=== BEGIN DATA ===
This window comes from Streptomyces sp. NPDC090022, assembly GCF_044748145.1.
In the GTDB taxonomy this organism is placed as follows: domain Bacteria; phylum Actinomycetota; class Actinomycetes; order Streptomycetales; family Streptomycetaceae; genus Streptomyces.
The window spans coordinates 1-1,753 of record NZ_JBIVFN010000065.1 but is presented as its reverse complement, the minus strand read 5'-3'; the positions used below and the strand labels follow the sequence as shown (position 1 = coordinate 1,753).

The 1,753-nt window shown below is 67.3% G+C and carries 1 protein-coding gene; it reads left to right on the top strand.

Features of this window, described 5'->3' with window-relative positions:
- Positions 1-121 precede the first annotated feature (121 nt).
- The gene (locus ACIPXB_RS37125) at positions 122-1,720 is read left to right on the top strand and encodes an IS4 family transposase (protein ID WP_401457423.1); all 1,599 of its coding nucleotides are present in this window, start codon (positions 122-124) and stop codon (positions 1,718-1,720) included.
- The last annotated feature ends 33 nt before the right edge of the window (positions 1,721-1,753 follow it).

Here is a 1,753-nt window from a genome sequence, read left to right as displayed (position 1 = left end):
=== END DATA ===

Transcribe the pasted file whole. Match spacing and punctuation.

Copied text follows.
This window comes from Streptomyces sp. NPDC090022, assembly GCF_044748145.1.
In the GTDB taxonomy this organism is placed as follows: domain Bacteria; phylum Actinomycetota; class Actinomycetes; order Streptomycetales; family Streptomycetaceae; genus Streptomyces.
The window spans coordinates 1-1,753 of record NZ_JBIVFN010000065.1 but is presented as its reverse complement, the minus strand read 5'-3'; the positions used below and the strand labels follow the sequence as shown (position 1 = coordinate 1,753).

The 1,753-nt window shown below is 67.3% G+C and carries 1 protein-coding gene; it reads left to right on the top strand.

Features of this window, described 5'->3' with window-relative positions:
- Positions 1-121 precede the first annotated feature (121 nt).
- The gene (locus ACIPXB_RS37125) at positions 122-1,720 is read left to right on the top strand and encodes an IS4 family transposase (protein ID WP_401457423.1); all 1,599 of its coding nucleotides are present in this window, start codon (positions 122-124) and stop codon (positions 1,718-1,720) included.
- The last annotated feature ends 33 nt before the right edge of the window (positions 1,721-1,753 follow it).

Here is a 1,753-nt window from a genome sequence, read left to right as displayed (position 1 = left end):